Now there are exceptions to that requirement. I had 3 of my members recently that were able to participate in an NFIP Mentor program and as a result of that, were issued provisional FCN#'s that stated they were qualified to handle NFIP flood claims provided they are doing so under the supervision of an IA firm that is participating in the NFIP Mentor Program. Colonial Claims/Pilot are two of those firms off of the top of my head. Eberl's may in fact be another, but not positive. My members who were a part of the NFIP Mentor Program had 1 to 2 years of experience. In those cases, the FCN#'s issued turned out to be NOT provisional and as such they can now work NFIP claims for any vendor

    So I just want you to know that unless you are accepted into one of these mentor programs, attending an NFIP annual workshop will be of little return. My experience with these workshops is whilst informative, you would learn the same amount of knowledge by downloading a copy of the Standard Flood Insurance Policy 

    "A good leader leads..... ..... but a great leader is followed !!" CatAdjusterX@gmail.com
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    CatAdjusterX
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    03/09/2013 1:34 AM
    Posted By Hager on 07 Mar 2013 01:15 PM

    Hi Newbie here,

    Wanted to know if some of you seniors can give me any advise as to the best way to procure placement on rosters?  

    Here's a little background:

    AS-legal studies; BA-business management; 10 yrs of insurance and legal experience;16 yrs of customer service; bi-lingual (eng/spa); 2.20 FL license; and FL all-lines adjuster license

    I am going this weekend to the NFIP conference; am scheduled to take my SF auto exam on the 21st; and SF property exam on the 28-29th.  Am I on the right track here?

    Any comments and suggestions are greatly appreciated.  Thanks a bunch, have a wonderful day!

    Jghager :) 

    ....................................................

    In addition to my other posts, I wanted to put something else on your radar. Being that you hold a 4 year degree, you should at the very least consider applying directly with a carrier as a staff adjuster trainee. In the CAT industry for independent adjusters, the learning curve is very steep and is sink or swim. Hence the reasoning for most rookie independent adjusters failing on their first and only event (Upwards of 60%+). Make NO mistake, some rookie adjusters will not only survive but thrive.

    The single most common cause for adjusters quitting or being asked to leave their first event is the lack of fundamentals in regard to their estimating software (in the CAT industry that is XM8). So if you choose to go the independent route, my advice is to ONLY spend money on one thing after you are initially licensed, XM8.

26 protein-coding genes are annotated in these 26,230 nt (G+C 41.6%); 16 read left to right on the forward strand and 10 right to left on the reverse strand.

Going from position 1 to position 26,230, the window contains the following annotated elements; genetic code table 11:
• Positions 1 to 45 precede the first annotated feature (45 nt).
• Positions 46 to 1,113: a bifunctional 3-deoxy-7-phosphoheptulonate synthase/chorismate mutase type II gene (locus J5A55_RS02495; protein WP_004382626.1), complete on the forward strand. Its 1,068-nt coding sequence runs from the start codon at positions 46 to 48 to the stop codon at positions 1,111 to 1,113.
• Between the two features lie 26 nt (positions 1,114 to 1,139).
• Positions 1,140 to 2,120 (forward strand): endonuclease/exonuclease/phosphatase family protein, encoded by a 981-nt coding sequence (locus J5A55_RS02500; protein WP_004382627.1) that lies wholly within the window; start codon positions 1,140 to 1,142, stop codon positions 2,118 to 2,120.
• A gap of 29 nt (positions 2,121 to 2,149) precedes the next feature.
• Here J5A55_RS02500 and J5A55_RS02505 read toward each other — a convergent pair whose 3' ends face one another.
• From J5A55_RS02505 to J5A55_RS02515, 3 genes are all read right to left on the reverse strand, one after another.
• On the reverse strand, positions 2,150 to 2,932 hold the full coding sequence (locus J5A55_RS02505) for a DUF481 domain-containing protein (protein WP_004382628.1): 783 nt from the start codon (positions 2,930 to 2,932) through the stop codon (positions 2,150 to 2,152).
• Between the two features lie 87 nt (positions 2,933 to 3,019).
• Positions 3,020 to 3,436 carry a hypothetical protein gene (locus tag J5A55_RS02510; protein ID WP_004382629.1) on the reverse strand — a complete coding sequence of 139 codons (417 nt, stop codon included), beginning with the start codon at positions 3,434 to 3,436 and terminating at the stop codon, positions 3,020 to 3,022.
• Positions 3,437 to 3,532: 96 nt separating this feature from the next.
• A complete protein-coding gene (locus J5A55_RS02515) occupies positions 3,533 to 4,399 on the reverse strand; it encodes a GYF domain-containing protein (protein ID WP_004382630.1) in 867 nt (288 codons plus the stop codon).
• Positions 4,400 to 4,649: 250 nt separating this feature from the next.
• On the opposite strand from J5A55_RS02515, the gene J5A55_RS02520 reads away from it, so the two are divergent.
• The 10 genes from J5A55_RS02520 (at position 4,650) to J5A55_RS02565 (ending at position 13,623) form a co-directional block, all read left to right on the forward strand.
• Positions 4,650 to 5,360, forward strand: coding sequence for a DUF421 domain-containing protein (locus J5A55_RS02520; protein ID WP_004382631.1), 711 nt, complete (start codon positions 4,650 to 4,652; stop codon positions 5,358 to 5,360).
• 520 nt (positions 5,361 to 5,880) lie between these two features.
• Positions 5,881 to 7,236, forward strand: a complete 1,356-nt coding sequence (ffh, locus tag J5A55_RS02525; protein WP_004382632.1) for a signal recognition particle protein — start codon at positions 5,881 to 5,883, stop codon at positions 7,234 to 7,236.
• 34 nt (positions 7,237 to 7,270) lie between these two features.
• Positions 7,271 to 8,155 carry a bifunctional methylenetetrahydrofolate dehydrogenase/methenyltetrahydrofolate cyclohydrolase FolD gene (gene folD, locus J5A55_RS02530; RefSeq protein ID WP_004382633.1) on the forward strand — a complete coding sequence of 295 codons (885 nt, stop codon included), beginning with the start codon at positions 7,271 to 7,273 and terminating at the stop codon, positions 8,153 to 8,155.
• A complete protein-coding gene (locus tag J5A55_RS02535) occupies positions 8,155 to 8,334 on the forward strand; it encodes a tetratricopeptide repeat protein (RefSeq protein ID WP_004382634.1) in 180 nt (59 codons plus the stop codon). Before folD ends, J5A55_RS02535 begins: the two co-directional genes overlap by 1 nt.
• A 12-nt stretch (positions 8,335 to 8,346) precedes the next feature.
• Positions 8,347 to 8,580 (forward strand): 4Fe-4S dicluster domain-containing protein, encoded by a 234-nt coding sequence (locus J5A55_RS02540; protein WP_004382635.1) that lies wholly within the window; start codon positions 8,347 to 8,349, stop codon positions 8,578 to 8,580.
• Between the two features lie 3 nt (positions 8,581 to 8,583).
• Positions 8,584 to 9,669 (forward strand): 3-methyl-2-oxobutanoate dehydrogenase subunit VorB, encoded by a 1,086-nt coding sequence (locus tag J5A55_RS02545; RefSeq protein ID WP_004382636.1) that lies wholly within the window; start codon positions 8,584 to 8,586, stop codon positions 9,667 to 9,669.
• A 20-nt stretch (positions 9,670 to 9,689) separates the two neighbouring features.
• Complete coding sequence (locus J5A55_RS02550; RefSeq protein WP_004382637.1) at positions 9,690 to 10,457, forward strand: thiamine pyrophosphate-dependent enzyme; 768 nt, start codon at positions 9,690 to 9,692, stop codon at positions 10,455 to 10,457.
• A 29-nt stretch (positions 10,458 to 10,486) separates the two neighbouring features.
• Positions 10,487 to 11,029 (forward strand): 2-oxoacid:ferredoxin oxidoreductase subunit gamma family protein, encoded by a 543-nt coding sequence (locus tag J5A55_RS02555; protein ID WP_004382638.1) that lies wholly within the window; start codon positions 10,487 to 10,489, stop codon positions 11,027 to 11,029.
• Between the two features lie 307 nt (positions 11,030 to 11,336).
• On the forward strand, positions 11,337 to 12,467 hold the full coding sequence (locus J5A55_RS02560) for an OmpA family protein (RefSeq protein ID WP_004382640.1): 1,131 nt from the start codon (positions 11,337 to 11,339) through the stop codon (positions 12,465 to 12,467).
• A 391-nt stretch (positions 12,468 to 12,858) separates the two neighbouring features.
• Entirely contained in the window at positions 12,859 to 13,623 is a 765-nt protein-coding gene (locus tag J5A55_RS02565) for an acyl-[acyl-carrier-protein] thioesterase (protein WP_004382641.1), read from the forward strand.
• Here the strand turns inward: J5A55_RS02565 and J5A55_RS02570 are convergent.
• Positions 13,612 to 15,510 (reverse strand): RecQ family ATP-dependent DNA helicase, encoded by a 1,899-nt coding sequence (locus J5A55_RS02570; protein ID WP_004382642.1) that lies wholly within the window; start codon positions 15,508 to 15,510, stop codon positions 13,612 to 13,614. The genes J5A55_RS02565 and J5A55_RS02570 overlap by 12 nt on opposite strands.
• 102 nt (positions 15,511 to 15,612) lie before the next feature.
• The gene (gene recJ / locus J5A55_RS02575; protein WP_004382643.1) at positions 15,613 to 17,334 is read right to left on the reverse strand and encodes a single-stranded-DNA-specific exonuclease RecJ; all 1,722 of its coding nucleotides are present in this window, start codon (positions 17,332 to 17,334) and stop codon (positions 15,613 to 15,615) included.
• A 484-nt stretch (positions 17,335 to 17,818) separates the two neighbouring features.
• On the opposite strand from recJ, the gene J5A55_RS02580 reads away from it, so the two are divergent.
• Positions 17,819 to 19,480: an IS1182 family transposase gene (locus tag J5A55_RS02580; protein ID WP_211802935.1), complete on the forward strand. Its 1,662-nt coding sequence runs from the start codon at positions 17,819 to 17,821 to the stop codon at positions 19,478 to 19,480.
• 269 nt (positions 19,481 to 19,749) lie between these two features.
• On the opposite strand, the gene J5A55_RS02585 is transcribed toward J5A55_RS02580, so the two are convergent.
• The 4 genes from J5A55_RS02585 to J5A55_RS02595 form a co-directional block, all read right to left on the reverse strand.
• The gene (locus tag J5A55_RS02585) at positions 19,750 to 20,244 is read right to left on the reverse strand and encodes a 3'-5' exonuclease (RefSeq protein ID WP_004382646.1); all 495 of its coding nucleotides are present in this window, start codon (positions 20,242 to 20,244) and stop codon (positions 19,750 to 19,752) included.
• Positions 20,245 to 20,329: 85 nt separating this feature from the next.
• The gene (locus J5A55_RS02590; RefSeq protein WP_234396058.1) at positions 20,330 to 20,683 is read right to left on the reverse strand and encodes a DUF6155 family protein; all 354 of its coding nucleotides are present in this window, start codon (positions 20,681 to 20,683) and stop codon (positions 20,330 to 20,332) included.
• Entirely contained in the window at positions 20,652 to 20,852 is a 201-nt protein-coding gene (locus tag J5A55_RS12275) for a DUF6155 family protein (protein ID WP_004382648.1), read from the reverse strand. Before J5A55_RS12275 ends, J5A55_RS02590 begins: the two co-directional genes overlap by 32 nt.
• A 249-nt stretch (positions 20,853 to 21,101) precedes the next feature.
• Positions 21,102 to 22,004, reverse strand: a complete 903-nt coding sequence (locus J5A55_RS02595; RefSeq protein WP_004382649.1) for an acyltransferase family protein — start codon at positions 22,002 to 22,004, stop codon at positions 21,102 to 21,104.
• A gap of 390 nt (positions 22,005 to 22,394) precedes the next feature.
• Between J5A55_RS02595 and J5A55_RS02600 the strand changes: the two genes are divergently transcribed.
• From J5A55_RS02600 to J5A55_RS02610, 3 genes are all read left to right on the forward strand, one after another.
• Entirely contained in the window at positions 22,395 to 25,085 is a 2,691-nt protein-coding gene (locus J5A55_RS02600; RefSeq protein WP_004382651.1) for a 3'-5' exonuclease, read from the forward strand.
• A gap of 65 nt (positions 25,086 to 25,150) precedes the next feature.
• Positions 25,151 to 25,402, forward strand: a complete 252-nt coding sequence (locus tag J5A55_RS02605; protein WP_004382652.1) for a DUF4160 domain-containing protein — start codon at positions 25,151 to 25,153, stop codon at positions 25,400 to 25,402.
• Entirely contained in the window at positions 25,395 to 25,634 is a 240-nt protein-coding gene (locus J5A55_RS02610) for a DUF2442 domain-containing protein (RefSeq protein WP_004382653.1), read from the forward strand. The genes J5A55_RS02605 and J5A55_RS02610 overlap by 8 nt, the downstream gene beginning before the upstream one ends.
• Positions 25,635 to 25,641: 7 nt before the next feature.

I am NOT a fan of most certifications, yet I strongly believe there is one certification that will make a rookie adjuster's resume stand out from their peers and will actually GET them deployed whilst most importantly KEEPING them deployed:

    The XM8 Level 3 certification 

    I would advise that you do NOT accept any deployment offer until you have at least an XM8 level 2 knowledge/certification. But having the level 3 certification is hugely important.

    In addition (for the IA) policy is important to understand. Granted most carriers do NOT want their IA's talking policy with the insured, yet you don't want to recommend replacing a roof based upon deferred maintenance. You need to understand the HO-1/2/3/4/etc.... (Homeowners) series of policies (HO-3 being the most common) as well as the differences from Schedule A/B/C/D/E/etc....... You should also understand the DP 1/2/3/etc...series of policies (Dwelling Policy)

    You can learn about them and download examples of all of the above at:

    www.claimspages.com

    The best part about this knowledge is it can be learned at NO cost to you

    Although getting the State Farm Auto and Residential certifications will greatly help you get your foot in the door (SF is one of the largest carriers with the most PIF's in the nation), many folks including myself would NEVER work for them again. Simply put, the paperwork burden is somewhat antiquated and believe it or not up until recently they still used a form of DOS. It's just not conducive to efficiency. It is my understanding that they are overhauling their claims management system and that can only be a good thing. Just remember although many rookie adjusters get their start with SF, they are not the only game in town.

    Before you get the SF deal, you should seriously consider going the route of a staff adjuster trainee. Going that route will allow you to earn whilst you earn. You are paid to learn, they will train you. That would be my most fervent recommendation. Doing so will also give you a nice consistent income. The life of a CAT adjuster is one of feast or famine, especially in the early years of your career as an IA

     

     



    "A good leader leads..... ..... but a great leader is followed !!" CatAdjusterX@gmail.com
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    jghager
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    03/20/2013 7:19 PM
    Thank you so much for your feedback. I really appreciate it and will take you up on any further advice you have to give.

    Jghager :)